Just where do houseflies pick up these other bacteria, the ones the give back to us in vomit spots, feces and footsteps? Well, they find them in what we have abandoned, the remains on which they can survive. Once, houseflies emerged from horseshit by the billions. When that ran out (thanks to the invention of cars), they turned to our garbage and so we collected it more frequently and took it far away. When the garbage become rare (some places, though not everywhere), they found the dog waste we left behind in cities. Now that New Yorkers, for instance, in their fancy shoes and dark clothes, gather the dog poop in bags, the flies have found those places we have taken our waste to hide it (both from them and from ourselves). At garbage dumps flies flock in dense halos. They are born too out of the rough parts of towns—smoke signals of neglect. They have even found the places we have moved our animals, the modern mangers of chickens and pigs where waste is dumped into vast pools. Here, their naked children eclose as writhing maggots only to be born again later to their, hairy, winged forms.

It is among these last flies that my friend Coby Schal recently decided to spend some of his days [3]. Coby has studied insects at pig farms for a while. There are probably worse places to study insects, though I can’t think of them right now. At pig farms pigs accumulate, so, in great ponds, does pig waste. Coby has looked at the movement of roaches from one pig farm to another, but what he wanted to study with the flies was something different. Along with colleagues at Kansas State University, Coby wanted to know just what was being carried aloft as those flies rose. Flies, incidentally, take care in their rise. They bend their legs a little and, ever so gingerly, bounce, while flapping their wings.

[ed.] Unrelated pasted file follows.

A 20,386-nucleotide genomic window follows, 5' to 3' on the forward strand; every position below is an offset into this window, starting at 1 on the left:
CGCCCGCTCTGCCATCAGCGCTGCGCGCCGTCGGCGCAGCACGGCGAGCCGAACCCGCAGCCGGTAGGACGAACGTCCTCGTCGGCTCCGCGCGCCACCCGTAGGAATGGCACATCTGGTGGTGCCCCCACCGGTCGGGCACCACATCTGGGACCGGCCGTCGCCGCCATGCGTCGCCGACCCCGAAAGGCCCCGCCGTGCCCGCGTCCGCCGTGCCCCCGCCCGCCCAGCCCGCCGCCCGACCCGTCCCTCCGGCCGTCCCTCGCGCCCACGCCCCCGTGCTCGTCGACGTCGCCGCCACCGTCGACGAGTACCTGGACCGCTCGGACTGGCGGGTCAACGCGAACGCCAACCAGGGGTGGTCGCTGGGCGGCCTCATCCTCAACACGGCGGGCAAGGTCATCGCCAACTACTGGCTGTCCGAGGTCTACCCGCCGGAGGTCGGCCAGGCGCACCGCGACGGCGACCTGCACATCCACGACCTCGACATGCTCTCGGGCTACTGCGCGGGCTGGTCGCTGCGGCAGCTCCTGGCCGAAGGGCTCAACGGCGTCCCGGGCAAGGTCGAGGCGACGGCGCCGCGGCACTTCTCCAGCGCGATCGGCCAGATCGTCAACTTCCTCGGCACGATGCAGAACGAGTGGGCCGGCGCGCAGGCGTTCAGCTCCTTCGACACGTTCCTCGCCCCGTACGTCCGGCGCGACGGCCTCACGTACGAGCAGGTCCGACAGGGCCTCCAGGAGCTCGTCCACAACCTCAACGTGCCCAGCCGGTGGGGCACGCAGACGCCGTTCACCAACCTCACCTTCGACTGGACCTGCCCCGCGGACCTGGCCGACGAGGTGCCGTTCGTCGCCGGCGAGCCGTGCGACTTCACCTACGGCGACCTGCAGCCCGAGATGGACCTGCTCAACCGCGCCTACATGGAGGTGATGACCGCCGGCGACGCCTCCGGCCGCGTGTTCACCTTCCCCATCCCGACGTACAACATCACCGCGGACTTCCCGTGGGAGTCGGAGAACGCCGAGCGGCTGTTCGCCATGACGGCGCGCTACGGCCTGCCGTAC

Horse and housefly. This is not really the relationship I was talking about, but this drawing was too funny to resist. Certainly, the idea of houseflies riding into cities on horses is right, it is just that they would be riding a little further back. From the funny houseflies collection.

Coby and his colleagues found fecal bacteria in 93.7% of the flies at the pig farm (The aptly named Enterococcus faecalis was the most common species). This came as no surprise. Houseflies the world over carry fecal bacteria. The surprise was many of those bacteria were resistant to antibiotics, such as tetracycline and erythromycin, antibiotics used to treat human bacterial diseases [4]. Such resistant forms, so-called superbugs, can kill, and while finding them on flies near pig farms does not guarantee they are making their way from the farms to our bodies via flies, it certainly suggests the possibility.

But why would the flies in pig farms tend to have antibiotic resistant bacteria? Herein lies the secret you might not have heard. Most pigs in the U.S., as well as most farm animals more generally, are fed antibiotics. By some estimates, eighty percent of antibiotics produced in the U.S. are used on animals. The antibiotics are not used to treat infections. Instead they serve solely to promote rapid growth, to make your bacon or burger cheaper and faster. As an evolutionary side effect when pigs are fed those antibiotics their weak bacteria--those susceptible to the antibiotics being used--die. Those most likely to survive are the lineages resistant to antibiotics, the tough mothers. If isolated on pig farms, all of this is imprudent but not tragic in as much as it seems isolated, faraway from our daily lives. Then the flies enter the story.